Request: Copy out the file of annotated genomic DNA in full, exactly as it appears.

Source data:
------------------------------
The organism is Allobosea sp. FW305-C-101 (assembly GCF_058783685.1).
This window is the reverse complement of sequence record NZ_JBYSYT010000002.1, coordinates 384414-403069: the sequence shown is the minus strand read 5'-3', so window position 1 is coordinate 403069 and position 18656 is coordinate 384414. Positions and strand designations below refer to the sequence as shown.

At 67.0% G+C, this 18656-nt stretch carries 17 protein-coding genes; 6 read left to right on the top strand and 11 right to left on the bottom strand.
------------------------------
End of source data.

The organism is Allobosea sp. FW305-C-101 (assembly GCF_058783685.1).
This window is the reverse complement of sequence record NZ_JBYSYT010000002.1, coordinates 384414-403069: the sequence shown is the minus strand read 5'-3', so window position 1 is coordinate 403069 and position 18656 is coordinate 384414. Positions and strand designations below refer to the sequence as shown.

At 67.0% G+C, this 18656-nt stretch carries 17 protein-coding genes; 6 read left to right on the top strand and 11 right to left on the bottom strand.